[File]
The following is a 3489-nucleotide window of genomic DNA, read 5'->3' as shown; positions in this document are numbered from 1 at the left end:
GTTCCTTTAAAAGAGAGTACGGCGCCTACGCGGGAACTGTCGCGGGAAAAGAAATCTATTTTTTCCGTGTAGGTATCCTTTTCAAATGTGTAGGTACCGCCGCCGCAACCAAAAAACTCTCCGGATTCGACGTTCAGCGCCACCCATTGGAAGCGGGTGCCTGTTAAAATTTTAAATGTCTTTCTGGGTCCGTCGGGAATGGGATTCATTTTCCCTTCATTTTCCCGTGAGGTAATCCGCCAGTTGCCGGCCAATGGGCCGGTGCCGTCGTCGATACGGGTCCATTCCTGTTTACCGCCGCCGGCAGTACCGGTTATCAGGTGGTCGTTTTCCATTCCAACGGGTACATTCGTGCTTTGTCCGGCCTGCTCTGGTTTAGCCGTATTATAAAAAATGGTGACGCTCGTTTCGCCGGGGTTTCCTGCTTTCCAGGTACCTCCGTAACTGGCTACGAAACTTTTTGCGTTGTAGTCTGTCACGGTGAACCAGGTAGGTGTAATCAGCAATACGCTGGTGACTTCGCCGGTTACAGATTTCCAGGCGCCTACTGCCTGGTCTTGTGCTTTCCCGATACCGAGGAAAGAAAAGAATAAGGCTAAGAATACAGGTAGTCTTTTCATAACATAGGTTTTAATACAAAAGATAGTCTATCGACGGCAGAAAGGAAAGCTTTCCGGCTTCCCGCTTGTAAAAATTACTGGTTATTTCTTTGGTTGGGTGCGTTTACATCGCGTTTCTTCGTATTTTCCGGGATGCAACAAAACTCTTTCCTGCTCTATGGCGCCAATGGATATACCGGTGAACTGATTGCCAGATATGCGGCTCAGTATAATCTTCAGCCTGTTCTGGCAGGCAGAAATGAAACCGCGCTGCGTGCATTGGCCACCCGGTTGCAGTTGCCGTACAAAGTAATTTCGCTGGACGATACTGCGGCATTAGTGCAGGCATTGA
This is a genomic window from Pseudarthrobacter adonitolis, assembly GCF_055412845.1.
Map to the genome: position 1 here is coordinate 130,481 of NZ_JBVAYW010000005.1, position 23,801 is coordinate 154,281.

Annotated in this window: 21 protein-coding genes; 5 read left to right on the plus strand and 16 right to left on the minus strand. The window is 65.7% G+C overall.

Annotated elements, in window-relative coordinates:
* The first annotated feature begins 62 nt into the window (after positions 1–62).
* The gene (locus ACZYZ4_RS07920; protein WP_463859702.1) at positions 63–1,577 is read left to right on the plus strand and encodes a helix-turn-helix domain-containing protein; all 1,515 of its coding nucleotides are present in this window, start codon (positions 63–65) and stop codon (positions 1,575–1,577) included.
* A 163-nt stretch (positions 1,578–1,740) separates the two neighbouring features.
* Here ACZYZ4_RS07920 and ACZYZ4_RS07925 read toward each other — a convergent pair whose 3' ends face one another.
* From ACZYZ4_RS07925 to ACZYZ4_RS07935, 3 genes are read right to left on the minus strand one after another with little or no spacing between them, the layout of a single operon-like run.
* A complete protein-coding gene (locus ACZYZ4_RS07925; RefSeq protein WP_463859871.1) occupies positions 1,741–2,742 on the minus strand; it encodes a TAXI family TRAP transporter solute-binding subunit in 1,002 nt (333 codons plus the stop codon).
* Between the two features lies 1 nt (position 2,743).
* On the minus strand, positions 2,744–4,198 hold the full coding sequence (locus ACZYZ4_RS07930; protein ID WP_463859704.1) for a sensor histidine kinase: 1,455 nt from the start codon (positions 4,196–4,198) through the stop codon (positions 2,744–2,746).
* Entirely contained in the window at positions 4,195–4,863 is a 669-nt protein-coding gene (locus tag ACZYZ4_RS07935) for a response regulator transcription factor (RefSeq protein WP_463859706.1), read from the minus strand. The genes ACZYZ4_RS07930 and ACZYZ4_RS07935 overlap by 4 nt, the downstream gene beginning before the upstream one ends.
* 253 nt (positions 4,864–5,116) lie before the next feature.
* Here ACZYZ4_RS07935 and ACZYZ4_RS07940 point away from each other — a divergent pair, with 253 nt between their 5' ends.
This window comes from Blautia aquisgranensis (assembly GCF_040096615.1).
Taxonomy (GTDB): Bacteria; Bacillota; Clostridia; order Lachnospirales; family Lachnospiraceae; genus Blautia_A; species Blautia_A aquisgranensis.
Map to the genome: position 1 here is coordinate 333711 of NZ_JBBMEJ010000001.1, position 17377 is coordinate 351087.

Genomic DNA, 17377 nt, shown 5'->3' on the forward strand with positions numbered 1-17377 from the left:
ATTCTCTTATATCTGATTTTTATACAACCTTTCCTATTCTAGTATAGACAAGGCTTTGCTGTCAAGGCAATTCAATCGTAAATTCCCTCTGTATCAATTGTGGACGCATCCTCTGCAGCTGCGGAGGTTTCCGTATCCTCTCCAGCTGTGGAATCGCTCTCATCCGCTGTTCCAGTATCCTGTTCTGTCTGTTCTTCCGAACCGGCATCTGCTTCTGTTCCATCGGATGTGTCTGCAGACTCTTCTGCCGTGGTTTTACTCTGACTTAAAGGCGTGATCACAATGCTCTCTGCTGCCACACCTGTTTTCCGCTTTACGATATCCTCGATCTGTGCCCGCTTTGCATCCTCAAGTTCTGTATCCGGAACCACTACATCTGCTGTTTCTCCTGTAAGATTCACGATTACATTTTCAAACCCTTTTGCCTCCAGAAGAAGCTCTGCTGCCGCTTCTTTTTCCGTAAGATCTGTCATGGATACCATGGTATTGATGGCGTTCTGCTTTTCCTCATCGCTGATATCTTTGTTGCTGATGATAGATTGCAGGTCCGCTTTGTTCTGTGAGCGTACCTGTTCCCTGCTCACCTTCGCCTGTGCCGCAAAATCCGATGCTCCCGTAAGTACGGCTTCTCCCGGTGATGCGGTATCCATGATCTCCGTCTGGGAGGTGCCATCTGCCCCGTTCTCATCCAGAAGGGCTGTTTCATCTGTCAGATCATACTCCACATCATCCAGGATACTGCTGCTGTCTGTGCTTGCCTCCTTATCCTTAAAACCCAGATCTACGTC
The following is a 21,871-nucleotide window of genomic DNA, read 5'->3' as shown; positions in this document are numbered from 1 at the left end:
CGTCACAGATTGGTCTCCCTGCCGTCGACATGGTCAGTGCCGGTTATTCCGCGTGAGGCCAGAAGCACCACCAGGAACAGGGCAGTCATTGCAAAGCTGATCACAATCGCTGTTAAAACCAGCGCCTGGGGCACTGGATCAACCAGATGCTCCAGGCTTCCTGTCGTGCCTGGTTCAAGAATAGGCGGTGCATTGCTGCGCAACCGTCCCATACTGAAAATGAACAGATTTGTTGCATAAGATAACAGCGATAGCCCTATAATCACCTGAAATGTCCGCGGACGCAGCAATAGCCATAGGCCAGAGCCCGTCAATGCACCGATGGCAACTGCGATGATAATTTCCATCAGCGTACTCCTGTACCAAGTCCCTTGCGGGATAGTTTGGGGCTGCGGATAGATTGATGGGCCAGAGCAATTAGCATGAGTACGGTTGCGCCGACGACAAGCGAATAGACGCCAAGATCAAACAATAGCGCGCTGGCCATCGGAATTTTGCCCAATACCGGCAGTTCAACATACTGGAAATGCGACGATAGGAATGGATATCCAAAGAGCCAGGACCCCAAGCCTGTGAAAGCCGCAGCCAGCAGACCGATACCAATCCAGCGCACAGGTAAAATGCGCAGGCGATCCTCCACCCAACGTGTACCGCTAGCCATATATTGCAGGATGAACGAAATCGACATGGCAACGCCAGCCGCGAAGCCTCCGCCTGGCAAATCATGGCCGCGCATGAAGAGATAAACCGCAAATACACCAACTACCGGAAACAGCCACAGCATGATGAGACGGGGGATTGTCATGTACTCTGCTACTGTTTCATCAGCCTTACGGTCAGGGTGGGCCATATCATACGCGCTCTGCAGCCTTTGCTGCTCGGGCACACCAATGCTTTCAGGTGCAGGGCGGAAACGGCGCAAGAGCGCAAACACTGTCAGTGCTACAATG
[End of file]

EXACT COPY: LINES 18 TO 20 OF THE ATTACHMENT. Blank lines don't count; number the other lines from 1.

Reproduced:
This window comes from Blautia aquisgranensis (assembly GCF_040096615.1).
Taxonomy (GTDB): Bacteria; Bacillota; Clostridia; order Lachnospirales; family Lachnospiraceae; genus Blautia_A; species Blautia_A aquisgranensis.
Map to the genome: position 1 here is coordinate 333711 of NZ_JBBMEJ010000001.1, position 17377 is coordinate 351087.